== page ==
Portrait of a Young Great Blue Heron ~ Creating a Likeness!

This bird is etched in my memory. It wasn’t the easiest of birds to photograph. In fact, you could say I went way out on a limb to photograph him. Actually, it was a very narrow long pier, maybe a foot wide that went out over the water about 20 feet to a tall piling at the end. The young Great Blue Heron was 15 feet beyond that on top of a stand-alone piling in the water.

I had my good camera with my zoom lens and I was dressed to go to dinner with some friends. I could get fairly close from the main dock, but if I were to walk the narrow part of the pier I’d be really close. This would require extremely good balance and some nerve! I wasn’t feeling confident and the consequences of falling were unthinkable. :)

If I succeeded in walking the plank and taking the close-up shots I desired, then I’d have to turn around and perform a balancing act all the way back. I chose to go for it! A few wobbles along the way led to wondering if I’d done the right thing. I made it to the end of the pier and proceeded to take dozens of pictures as the bird showed no sign of being afraid or of flying off.

In fact, it dozed off here and there while on one leg. I have pictures of him with his eyes closed, and also with his head tucked way into his body. The sun would shine a little brighter and he would wake up and look around. It appeared to be hunkered down for the evening.

The Great Blue Heron was a young bird, as indicated by his immature coat of feathers and color pattern. Young herons have a black/gray top of the head and an overall brownish/gray pattern to its neck and shoulder feathers. The large primary and secondary feathers have whitish tips to them. The upper beak in a young bird has dark grays and blacks for the most part.

My recent painting entitled The Great One is a good example of what a mature Great Blue Heron looks like in comparison to an immature bird like this one.

After holding onto the end piling and taking way too many pictures, I knew I had to leave to be on time for dinner. I inched my way back to dry land, one step in front of the other, heal to toe, praying the whole time that I didn’t ruin everything by falling sideways into the murky, brown saltwater.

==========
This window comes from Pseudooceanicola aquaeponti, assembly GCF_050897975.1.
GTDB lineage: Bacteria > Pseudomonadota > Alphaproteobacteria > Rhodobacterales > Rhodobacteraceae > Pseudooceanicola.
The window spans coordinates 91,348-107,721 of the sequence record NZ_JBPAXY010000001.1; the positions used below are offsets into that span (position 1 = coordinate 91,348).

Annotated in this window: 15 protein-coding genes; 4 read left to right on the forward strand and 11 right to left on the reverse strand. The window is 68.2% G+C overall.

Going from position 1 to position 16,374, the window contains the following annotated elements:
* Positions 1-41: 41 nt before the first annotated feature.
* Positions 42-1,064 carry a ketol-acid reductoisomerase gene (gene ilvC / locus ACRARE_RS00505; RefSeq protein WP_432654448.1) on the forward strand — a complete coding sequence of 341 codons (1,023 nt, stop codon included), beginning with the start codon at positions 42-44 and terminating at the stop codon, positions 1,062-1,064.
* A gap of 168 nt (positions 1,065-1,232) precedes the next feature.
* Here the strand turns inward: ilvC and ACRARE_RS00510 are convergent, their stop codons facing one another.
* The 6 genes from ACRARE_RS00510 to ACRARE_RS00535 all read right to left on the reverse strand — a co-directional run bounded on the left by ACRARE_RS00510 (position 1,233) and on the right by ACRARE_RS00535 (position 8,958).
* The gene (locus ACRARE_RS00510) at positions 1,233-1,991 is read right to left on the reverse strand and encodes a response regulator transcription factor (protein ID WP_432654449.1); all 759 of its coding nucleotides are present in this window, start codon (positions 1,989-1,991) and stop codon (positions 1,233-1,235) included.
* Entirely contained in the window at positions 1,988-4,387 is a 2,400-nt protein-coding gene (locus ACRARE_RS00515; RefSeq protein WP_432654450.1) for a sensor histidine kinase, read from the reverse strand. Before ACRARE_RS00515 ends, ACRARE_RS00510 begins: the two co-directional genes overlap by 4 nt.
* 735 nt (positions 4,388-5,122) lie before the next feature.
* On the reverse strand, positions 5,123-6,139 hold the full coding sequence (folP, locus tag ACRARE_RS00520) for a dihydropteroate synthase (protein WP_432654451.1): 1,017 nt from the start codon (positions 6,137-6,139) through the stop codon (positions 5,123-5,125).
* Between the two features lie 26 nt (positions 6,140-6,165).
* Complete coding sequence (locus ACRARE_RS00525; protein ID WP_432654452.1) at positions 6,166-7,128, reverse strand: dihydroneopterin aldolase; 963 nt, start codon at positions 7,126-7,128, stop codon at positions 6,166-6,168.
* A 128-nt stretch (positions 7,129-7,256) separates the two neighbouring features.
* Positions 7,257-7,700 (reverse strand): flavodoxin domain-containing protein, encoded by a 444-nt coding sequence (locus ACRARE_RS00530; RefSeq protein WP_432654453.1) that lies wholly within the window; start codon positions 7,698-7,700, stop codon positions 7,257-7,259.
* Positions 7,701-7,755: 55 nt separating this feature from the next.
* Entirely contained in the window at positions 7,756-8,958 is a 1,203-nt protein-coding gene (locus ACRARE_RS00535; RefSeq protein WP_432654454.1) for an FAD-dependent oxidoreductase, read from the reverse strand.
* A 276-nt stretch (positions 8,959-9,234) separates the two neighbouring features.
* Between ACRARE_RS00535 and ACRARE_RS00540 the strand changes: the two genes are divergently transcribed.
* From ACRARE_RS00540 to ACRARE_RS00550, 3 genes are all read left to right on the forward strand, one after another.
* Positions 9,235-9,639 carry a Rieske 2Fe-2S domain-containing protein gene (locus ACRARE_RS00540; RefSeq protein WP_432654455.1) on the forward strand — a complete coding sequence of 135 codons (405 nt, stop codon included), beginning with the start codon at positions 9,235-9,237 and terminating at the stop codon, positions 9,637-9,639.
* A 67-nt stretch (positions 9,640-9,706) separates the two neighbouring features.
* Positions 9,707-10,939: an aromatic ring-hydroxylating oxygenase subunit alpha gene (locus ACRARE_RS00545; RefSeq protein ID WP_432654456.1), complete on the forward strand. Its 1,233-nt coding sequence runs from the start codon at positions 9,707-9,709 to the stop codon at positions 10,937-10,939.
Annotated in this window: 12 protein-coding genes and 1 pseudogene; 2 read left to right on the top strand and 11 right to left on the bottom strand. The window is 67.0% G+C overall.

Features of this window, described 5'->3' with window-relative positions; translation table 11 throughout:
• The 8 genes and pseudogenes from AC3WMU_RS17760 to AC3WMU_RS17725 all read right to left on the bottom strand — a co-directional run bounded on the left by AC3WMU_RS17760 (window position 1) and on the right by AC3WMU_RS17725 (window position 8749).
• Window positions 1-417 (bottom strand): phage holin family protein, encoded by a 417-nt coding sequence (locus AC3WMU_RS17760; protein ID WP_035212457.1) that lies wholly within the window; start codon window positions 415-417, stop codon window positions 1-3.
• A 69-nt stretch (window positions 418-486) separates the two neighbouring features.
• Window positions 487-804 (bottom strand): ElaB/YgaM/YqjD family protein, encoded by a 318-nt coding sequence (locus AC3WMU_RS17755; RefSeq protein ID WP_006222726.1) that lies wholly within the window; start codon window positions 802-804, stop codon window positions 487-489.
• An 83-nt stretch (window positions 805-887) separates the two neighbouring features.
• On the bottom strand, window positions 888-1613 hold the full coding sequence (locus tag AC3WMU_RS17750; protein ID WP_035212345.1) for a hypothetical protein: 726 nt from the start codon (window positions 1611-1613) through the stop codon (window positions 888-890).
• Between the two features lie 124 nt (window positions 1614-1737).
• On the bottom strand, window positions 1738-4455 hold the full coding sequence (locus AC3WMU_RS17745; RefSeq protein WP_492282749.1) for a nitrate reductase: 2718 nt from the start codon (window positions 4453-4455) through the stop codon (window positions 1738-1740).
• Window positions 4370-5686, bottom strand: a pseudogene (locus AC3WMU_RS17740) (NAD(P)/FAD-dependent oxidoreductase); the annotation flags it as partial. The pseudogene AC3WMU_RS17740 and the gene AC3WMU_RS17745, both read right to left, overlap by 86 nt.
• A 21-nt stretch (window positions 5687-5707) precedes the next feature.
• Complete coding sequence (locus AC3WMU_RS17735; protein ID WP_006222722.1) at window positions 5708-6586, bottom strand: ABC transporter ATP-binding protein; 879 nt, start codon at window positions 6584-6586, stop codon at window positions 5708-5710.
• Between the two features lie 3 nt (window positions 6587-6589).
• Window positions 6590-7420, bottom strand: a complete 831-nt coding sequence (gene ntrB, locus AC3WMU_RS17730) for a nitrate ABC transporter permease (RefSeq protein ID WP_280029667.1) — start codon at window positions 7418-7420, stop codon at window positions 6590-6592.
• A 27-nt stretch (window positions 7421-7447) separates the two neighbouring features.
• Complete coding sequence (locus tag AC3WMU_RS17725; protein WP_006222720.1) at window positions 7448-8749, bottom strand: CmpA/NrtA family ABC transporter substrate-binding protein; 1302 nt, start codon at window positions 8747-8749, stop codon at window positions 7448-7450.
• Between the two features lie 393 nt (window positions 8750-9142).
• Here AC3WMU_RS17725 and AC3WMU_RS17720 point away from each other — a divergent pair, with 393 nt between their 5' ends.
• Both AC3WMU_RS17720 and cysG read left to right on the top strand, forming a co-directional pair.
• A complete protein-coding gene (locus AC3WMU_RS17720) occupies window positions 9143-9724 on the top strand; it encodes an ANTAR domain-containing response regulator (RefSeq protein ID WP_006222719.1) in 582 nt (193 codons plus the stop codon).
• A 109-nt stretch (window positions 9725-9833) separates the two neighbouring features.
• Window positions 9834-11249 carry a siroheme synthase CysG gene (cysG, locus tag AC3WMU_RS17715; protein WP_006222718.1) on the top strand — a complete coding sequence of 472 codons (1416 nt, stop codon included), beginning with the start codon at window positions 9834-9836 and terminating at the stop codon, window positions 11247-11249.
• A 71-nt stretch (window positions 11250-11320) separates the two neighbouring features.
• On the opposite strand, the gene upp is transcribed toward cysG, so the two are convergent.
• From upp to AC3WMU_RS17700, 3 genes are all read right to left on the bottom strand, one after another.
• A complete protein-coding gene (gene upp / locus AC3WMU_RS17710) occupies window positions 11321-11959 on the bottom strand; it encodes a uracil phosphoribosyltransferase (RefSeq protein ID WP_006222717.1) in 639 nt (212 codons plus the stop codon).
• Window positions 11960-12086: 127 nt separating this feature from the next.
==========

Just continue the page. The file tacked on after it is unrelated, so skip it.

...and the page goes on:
I made it unscathed! I’ve always enjoyed looking back at my photographs of this handsome bird and recalling the efforts I made to get close enough to capture all of the detail in the bird’s feather patterns.

When I decided it was time to paint him, I knew I wanted to include as much detail as necessary to create a likeness. I wanted to be able to look at my painting and have it take me back to the end of that pier.

I enjoyed working on a large scale (24” by 36”), painting in the detail, and looking for subtle changes in color or feather patterns that help identify this particular bird.

I’ve decided to call this painting Junior Blue. He is the son of a Great Blue Heron, handsome, alert, and looks a lot like his father when he was of similar age. :)

Junior Blue    by William R. Beebe, 24 x 36, Oil on canvas,  $7200

Junior Blue by William R. Beebe, 24 x 36, Oil on canvas, $7200

Junior Blue   by William R. Beebe, head detail

Junior Blue by William R. Beebe, head detail

Junior Blue   by William R. Beebe, feather detail

Junior Blue by William R. Beebe, feather detail

Thank you for reading my journal and for following my art! I can foresee another bird portrait coming up in the near future, so please check back soon to see what’s next on the easel.

Have a Merry Christmas and a Happy New Year!

One of the joys of being an artist is having the freedom to follow my passion...
— William R. Beebe
What’s next?  Drawing by William R. Beebe

What’s next?

Drawing by William R. Beebe